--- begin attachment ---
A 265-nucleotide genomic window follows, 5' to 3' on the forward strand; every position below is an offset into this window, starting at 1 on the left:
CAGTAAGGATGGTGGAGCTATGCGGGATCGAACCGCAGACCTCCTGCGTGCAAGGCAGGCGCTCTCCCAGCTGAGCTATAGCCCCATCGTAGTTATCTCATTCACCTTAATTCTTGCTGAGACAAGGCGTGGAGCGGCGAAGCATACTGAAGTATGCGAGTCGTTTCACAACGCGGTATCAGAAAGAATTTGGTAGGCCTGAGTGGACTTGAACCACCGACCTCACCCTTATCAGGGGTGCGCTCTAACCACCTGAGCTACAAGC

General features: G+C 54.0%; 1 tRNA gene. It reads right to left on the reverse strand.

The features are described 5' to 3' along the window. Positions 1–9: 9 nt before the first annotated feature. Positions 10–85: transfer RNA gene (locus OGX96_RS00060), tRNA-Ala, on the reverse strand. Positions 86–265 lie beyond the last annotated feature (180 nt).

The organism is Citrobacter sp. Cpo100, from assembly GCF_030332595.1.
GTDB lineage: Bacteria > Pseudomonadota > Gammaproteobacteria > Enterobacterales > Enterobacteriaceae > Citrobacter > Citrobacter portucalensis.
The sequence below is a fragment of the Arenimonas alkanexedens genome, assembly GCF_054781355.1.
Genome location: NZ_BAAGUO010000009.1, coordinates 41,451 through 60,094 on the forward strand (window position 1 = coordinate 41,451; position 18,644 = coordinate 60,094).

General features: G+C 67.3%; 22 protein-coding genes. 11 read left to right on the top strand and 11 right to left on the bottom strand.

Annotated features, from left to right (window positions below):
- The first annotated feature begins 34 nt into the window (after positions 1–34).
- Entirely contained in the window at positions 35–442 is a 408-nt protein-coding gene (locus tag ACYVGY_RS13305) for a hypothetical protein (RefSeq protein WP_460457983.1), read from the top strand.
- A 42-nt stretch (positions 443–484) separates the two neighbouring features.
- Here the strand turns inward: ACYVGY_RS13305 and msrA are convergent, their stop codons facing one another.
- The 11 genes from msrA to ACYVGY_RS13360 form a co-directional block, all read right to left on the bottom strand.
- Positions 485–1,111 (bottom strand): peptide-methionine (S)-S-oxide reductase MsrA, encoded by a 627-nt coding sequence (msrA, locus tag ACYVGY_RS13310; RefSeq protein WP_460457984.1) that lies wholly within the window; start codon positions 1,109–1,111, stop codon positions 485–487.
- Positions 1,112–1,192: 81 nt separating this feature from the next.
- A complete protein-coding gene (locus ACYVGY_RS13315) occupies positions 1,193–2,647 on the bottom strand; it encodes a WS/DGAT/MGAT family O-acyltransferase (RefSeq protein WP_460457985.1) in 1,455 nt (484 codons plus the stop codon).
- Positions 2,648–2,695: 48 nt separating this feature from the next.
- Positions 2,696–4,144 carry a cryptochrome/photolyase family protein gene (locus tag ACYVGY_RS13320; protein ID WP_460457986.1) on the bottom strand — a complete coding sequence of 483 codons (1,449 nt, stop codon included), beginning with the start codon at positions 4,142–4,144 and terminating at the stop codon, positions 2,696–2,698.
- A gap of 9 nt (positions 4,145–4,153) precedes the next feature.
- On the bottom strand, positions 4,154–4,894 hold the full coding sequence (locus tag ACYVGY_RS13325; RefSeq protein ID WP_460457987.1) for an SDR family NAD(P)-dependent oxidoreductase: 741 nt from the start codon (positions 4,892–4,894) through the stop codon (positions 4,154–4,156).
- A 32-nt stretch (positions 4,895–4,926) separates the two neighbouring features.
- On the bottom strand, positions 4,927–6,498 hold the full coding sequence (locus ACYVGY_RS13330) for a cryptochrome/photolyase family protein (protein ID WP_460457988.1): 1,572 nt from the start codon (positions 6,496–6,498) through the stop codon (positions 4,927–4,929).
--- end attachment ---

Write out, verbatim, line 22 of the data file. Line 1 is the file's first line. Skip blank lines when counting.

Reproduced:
- On the bottom strand, positions 4,154–4,894 hold the full coding sequence (locus tag ACYVGY_RS13325; RefSeq protein ID WP_460457987.1) for an SDR family NAD(P)-dependent oxidoreductase: 741 nt from the start codon (positions 4,892–4,894) through the stop codon (positions 4,154–4,156).